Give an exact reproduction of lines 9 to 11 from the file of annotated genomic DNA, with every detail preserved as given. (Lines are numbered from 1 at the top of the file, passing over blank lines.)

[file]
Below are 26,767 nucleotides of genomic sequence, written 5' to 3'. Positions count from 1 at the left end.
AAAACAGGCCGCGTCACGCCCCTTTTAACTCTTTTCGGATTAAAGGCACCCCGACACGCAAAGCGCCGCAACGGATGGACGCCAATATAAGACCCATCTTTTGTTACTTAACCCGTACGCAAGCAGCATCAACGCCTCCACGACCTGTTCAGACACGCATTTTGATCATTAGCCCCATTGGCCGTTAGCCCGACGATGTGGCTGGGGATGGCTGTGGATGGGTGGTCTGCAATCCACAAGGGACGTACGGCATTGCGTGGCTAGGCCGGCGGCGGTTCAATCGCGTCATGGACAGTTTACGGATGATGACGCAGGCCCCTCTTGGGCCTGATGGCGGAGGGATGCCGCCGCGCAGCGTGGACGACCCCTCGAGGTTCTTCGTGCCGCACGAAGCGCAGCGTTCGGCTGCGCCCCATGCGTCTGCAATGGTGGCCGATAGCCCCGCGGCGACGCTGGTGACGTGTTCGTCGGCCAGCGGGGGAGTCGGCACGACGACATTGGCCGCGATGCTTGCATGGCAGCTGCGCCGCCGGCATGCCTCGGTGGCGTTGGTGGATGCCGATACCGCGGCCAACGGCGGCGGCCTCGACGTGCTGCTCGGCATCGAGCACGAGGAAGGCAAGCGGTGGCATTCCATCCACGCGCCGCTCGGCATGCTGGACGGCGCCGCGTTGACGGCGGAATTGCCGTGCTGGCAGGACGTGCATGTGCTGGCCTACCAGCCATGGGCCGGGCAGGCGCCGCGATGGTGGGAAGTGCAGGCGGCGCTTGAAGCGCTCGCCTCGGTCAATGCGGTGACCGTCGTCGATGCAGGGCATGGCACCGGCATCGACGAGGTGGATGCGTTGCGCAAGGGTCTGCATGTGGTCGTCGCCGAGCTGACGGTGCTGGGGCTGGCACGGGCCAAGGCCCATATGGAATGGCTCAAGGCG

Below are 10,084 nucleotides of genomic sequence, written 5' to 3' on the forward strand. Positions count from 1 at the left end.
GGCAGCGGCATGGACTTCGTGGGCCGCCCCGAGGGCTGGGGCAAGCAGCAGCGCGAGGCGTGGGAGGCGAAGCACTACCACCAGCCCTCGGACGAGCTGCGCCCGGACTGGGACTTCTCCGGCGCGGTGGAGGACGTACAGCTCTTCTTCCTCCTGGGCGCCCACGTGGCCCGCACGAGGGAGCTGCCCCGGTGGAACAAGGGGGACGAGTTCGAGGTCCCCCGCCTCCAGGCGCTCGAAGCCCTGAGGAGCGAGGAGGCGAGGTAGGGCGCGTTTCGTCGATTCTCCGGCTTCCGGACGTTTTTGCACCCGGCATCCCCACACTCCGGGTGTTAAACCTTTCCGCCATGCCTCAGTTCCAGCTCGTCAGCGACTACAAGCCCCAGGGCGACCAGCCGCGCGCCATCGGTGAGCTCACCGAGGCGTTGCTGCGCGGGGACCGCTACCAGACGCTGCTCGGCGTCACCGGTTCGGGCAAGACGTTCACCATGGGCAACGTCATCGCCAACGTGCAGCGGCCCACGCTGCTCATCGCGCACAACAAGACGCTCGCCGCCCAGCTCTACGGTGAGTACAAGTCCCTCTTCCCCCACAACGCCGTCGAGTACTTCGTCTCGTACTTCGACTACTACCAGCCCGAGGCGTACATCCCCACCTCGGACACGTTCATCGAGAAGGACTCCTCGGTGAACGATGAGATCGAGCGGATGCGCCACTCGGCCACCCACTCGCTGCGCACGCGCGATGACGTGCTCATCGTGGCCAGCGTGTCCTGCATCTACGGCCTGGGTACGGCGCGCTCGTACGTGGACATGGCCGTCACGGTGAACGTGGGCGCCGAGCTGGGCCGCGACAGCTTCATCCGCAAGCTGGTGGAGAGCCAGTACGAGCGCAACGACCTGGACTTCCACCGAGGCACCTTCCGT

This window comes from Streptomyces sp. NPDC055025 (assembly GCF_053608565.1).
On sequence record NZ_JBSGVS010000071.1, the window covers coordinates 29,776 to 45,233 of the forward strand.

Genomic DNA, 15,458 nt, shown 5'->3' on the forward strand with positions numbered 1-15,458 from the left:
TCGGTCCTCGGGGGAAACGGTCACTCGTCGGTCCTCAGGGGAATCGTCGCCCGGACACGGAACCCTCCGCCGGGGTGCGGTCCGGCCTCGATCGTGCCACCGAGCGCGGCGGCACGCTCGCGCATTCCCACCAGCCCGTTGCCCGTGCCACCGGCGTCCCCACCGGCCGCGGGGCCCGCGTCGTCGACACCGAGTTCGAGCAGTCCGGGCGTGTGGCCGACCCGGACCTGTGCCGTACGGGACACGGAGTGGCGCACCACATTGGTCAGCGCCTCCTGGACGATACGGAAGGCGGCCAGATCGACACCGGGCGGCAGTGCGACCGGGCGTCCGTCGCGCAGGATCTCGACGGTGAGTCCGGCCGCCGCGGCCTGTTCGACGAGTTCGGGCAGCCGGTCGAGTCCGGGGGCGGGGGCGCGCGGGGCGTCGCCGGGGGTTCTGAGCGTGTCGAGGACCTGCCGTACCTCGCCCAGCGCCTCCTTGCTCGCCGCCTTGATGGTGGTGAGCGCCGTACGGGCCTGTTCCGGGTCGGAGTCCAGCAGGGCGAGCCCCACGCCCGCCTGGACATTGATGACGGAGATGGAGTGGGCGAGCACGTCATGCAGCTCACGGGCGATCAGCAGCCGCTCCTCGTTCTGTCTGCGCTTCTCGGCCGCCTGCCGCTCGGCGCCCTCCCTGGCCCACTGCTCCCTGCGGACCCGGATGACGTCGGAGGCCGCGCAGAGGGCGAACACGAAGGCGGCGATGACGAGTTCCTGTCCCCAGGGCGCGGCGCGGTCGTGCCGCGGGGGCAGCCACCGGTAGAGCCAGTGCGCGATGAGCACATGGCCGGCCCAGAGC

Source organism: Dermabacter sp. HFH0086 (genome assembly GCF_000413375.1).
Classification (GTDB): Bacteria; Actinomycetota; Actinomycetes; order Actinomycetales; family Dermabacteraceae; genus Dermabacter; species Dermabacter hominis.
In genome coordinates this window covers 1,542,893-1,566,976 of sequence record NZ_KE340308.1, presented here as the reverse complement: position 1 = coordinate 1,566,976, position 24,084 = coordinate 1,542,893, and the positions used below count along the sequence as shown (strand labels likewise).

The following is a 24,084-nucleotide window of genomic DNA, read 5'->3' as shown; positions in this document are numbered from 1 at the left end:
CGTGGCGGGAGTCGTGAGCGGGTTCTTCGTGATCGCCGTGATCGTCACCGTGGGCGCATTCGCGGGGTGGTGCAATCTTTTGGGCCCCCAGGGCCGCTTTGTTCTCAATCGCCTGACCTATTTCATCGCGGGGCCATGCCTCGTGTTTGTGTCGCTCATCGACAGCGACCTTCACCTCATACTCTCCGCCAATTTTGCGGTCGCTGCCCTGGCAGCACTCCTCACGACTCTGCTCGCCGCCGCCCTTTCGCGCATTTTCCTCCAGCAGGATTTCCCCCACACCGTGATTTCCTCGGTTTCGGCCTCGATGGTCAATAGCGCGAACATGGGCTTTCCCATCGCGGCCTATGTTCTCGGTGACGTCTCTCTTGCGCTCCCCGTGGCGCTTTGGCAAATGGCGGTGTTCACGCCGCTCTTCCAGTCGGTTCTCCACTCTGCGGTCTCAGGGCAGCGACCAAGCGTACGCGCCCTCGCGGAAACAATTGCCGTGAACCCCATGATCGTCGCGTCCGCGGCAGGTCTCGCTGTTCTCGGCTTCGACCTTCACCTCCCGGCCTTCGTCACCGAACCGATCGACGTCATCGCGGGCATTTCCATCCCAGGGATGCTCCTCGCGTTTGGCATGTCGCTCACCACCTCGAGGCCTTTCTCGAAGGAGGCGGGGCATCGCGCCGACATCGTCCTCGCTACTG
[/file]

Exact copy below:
Source organism: Dermabacter sp. HFH0086 (genome assembly GCF_000413375.1).
Classification (GTDB): Bacteria; Actinomycetota; Actinomycetes; order Actinomycetales; family Dermabacteraceae; genus Dermabacter; species Dermabacter hominis.
In genome coordinates this window covers 1,542,893-1,566,976 of sequence record NZ_KE340308.1, presented here as the reverse complement: position 1 = coordinate 1,566,976, position 24,084 = coordinate 1,542,893, and the positions used below count along the sequence as shown (strand labels likewise).